265751 Lieutenant Duncan James Gray, 10th (2nd Battalion The Tower Hamlet Rifles) Battalion, Rifle Brigade
Born 4th December 1922 in Guildford
Killed in Action 4th September 1944 in Italy
Duncan James Gray was born in Guildford, Surrey, the second son of James Neville Gray and Hildegard Mary, née Gunn.
His father was a Barrister and King’s Counsel who was awarded the D.S.O. (Gazetted 1st January 1917) while serving as Lieutenant/ Temporary Captain in the Special Reserve. The family moved to Little Gaddesden between 1936 and 1939, having previously lived at Baas Hill House, Broxbourne.
Duncan’s siblings were Marcus b 1920, who died aged 8 in 1929, Elizabeth b 17th July 1926 and Joanna Mary b 20th July 1928
Duncan followed his father to Rugby School, which he attended as a Scholar between September 1936 and April 1941. He was a member of Bradley House (Housemaster H J Harris), located at 5 Barby Road. He was in the XV (Rugby Football) in 1940 and in the Running VIII in 1940 and, as Captain, in 1941.
An article on “The Running VIII” in the Rugby School Magazine, “The Meteor”, of April 1940 noted that:
In spite of the fact that he only ran for the VIII on two occasions, he proved himself to be a runner of the first order. A long springy stride and plenty of strength enable him to cover the last two miles at an unusually fast pace. The best of luck to him next year.
In December 1940, the article “Characters of the XV” described his talents at Rugby Football as follows:
A mobile and spirited wing-forward, whose keen backing-up deservedly brought him several tries. Does not yet actually get his hands on as many backs as he might, but he is a tireless chaser and a fine opportunist.
Duncan went up to University College, Oxford in the Michaelmas Term 1941 but stayed only one year.
In 1942 Duncan joined the Army from Oxford University. He served in the 10th Battalion Rifle Brigade, which had been formed the previous year by the re-designation of the 2nd Battalion, Tower Hamlets Rifles. The Battalion served in Tunisia as part of the 26th Armoured Brigade in 1943. In May 1944 it transferred to the 62st Lorried Infantry Brigade and served in the Italian Campaign.
On 4th September 1944, 21 year old Lieutenant Duncan Gray, the only surviving son of James Neville and Hildegard Mary Gray of The Red House, Little Gaddesden, was killed in action in Italy. Wounded in Italy on 16th May, he had only recently re-joined his battalion and was killed while out on patrol. He was originally reported missing and his death was reported to the War Office Casualty Branch on 5th/6th October 1944.
The report of Lieutenant Gray’s death in what was then The Hertfordshire, Hemel Hempstead Gazette and West Herts Advertiser, originally published on or around 18th October 1944. This copy published courtesy of the Hemel Gazette & Express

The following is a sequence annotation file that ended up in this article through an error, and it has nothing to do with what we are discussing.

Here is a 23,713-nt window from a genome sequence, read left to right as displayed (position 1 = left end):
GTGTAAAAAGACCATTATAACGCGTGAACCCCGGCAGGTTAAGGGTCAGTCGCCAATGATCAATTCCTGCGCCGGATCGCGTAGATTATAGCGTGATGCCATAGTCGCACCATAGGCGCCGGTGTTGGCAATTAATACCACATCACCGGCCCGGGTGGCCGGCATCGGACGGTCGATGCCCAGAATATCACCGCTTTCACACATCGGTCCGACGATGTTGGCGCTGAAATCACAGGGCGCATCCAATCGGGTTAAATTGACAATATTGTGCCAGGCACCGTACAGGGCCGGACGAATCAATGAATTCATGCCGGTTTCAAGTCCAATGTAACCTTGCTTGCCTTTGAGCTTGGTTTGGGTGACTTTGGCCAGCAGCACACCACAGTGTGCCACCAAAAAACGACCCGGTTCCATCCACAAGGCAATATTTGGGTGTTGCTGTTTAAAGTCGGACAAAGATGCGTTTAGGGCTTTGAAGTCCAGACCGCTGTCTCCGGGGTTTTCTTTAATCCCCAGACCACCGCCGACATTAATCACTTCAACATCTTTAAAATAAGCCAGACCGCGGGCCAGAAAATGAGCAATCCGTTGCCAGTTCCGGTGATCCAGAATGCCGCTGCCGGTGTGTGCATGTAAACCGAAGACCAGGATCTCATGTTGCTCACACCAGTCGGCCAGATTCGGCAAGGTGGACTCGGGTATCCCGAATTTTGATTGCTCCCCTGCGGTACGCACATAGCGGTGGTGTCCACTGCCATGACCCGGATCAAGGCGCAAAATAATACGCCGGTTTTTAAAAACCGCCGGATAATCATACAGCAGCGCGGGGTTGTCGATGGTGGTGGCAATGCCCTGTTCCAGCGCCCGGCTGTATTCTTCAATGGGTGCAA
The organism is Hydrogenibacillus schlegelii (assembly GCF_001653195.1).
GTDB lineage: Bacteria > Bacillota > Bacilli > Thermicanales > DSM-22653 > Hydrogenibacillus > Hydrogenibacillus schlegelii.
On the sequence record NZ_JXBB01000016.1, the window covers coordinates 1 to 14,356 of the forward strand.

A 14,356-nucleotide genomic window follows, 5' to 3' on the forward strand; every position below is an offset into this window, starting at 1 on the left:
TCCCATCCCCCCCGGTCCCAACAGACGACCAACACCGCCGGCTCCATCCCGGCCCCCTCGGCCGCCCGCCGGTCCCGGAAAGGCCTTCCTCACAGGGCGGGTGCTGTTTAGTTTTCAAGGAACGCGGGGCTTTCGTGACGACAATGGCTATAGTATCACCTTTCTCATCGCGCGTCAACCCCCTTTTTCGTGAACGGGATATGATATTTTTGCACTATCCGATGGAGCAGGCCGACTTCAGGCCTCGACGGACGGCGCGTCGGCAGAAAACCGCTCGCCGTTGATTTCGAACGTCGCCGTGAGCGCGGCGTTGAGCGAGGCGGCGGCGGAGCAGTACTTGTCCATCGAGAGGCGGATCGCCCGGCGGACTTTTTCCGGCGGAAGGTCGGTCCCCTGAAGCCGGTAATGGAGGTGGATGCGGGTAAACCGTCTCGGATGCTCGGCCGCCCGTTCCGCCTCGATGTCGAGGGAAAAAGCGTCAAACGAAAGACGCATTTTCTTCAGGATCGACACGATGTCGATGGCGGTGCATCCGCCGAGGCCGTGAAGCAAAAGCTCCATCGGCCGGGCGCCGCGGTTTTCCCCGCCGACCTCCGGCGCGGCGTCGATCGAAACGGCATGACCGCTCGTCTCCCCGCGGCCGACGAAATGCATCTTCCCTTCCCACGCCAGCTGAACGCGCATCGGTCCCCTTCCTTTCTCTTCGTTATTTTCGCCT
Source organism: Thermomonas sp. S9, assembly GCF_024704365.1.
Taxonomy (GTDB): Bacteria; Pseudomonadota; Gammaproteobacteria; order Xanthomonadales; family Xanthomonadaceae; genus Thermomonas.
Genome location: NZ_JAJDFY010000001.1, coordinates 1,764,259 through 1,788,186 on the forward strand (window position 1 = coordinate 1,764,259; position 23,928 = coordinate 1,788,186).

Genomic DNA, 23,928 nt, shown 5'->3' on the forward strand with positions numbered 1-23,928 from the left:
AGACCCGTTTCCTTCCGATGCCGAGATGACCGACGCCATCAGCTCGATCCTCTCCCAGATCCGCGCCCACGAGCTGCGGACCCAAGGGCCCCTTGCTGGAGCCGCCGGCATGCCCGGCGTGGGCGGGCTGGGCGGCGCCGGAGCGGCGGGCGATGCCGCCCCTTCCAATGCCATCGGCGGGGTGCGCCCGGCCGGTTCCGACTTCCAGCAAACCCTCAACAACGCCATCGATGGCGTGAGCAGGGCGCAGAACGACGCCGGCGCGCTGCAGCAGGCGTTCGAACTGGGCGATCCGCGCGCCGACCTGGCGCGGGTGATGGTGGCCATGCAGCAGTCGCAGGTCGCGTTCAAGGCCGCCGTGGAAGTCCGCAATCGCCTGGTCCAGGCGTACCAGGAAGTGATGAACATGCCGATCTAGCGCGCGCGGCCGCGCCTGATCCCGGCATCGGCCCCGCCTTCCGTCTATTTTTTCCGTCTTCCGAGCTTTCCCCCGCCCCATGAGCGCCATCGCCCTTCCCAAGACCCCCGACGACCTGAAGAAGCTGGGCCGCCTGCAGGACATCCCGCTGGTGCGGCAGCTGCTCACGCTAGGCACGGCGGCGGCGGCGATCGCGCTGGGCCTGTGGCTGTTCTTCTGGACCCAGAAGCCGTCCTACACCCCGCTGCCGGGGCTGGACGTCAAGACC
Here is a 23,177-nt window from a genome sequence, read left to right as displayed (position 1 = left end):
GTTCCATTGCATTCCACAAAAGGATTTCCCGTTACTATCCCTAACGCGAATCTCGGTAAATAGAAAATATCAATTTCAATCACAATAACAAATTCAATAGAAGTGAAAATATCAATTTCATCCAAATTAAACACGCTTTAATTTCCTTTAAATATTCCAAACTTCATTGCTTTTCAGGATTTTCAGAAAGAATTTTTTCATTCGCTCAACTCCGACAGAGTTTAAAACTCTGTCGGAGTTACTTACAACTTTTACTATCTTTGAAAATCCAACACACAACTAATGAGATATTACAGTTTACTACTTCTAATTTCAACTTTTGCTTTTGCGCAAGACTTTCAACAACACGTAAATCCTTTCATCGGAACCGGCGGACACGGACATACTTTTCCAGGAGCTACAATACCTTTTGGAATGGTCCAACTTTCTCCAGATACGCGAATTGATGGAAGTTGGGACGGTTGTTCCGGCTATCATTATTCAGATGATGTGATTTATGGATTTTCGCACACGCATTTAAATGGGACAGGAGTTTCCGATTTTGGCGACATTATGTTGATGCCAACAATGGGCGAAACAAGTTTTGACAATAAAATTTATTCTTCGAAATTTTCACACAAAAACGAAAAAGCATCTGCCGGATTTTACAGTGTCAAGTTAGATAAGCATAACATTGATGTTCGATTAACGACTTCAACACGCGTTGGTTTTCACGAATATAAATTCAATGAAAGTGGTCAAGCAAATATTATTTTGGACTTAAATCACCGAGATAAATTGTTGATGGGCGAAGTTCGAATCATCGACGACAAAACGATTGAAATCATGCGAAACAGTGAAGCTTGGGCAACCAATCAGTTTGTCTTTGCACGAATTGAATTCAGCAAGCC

Commemoration in Italy 6
Duncan is buried in Florence War Cemetery where he was laid to rest on 12th February 1945, having originally been buried elsewhere.
His grave reference in Florence War Cemetery is II. E. 3
Beneath the badge of the Rifle Brigade, the inscription on his headstone is as follows:
10th Bn. The Rifle Brigade
(Tower Hamlets Rifles)
4th September 1944 Age 21
Beneath the cross are the words:
He hath already
Fulfilled the prime
And longest intention
Of his being
We will remember them 9
Duncan Gray is commemorated on the Little Gaddesden War Memorials on the village green and in St Peter & St Paul’s Church.
He is also commemorated, as D J Gray, on the WW2 Panel in the Memorial Chapel, Rugby School. His name can be seen in photo 8/14, almost half way down the fifth column.
Duncan’s father, Major James Neville Gray, K.C., D.S.O. was the first commanding officer of the No 5, Little Gaddesden, Platoon of B Company, 7th Hertfordshire Battalion, Home Guard. He is included in the 1944 photograph shown below.
Also identified on this photo are:
- Back Row, L to R: 4. John (Jack) Mayling; 5. Reginald Purton; 6. Don Goodman
- 3rd Row: L to R: 2. Harry Hucklesby
- 2nd Row: L to R: 7. Horace Halsey; 8. Walter Bunn; 9. Joe Hing.
- Front Row: 12. Arthur Maunders
Other First World War veterans known to have served in this Platoon were: Albert Boarder, Sidney (Jubal) Jones, William Newman (father of Billy Newman), Edwin Purton, Frank Rogers and Edward Saunders.
The Platoon also contained young men, most of whom were subsequently called up for military service. Among these were George Halsey, son of Horace Halsey; Leonard Hing son of Lewis Hing; Raymond Hing, son of Joe Hing; Fred Hucklesby, son of Harry Hucklesby; Fred Liberty, son of George Liberty; John Oakins son of Steve Oakins; Gordon and Maurice Purton, sons of Reginald Purton, and Arthur Whitman, son of James Whitman and named after his uncle Arthur Whitman.
In 1941, Captain William O’Kelly, M.C. was appointed Battalion Adjutant and Quartermaster.
4. Brock, Capt. Alan St. H (ed), 1945, 7th Hertfordshire Battalion Home Guard. A History of the Battalion 1940-44 (Publisher unspecified)
10. Information provided by Dr Jonathan Smith, Archivist, Rugby School
11. https://rugbyschoolarchives.co.uk/PDFViewer/web/viewer.html?file=%2fFilename.ashx%3ftableName%3dta_meteor%26columnName%3dfilename%26recordId%3d73 The Meteor, April 2nd 1940, p29, “The Running VIII”
12. https://rugbyschoolarchives.co.uk/PDFViewer/web/viewer.html?file=%2fFilename.ashx%3ftableName%3dta_meteor%26columnName%3dfilename%26recordId%3d81 The Meteor December 16th 1940, p144, “Characters of the XV”
13. Police Constable Parker’s list of Little Gaddesden’s Local Defence Volunteers, compiled in May 1940
Research, text and (unless otherwise credited) photos: Jane Dickson